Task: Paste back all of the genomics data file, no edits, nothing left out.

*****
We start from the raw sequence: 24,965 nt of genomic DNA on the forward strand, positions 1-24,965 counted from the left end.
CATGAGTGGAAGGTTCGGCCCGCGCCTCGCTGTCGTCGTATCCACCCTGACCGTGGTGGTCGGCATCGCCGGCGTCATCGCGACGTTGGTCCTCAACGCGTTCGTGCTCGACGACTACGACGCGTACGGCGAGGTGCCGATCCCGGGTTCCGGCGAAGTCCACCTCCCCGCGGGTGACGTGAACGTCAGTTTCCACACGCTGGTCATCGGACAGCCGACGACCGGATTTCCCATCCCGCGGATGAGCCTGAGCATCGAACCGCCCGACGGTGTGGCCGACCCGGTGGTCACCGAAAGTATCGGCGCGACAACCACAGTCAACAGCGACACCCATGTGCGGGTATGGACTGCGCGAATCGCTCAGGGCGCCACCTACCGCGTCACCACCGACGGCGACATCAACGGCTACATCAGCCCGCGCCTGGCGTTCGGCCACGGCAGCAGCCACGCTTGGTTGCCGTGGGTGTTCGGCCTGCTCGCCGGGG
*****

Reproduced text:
We start from the raw sequence: 24,965 nt of genomic DNA on the forward strand, positions 1-24,965 counted from the left end.
CATGAGTGGAAGGTTCGGCCCGCGCCTCGCTGTCGTCGTATCCACCCTGACCGTGGTGGTCGGCATCGCCGGCGTCATCGCGACGTTGGTCCTCAACGCGTTCGTGCTCGACGACTACGACGCGTACGGCGAGGTGCCGATCCCGGGTTCCGGCGAAGTCCACCTCCCCGCGGGTGACGTGAACGTCAGTTTCCACACGCTGGTCATCGGACAGCCGACGACCGGATTTCCCATCCCGCGGATGAGCCTGAGCATCGAACCGCCCGACGGTGTGGCCGACCCGGTGGTCACCGAAAGTATCGGCGCGACAACCACAGTCAACAGCGACACCCATGTGCGGGTATGGACTGCGCGAATCGCTCAGGGCGCCACCTACCGCGTCACCACCGACGGCGACATCAACGGCTACATCAGCCCGCGCCTGGCGTTCGGCCACGGCAGCAGCCACGCTTGGTTGCCGTGGGTGTTCGGCCTGCTCGCCGGGG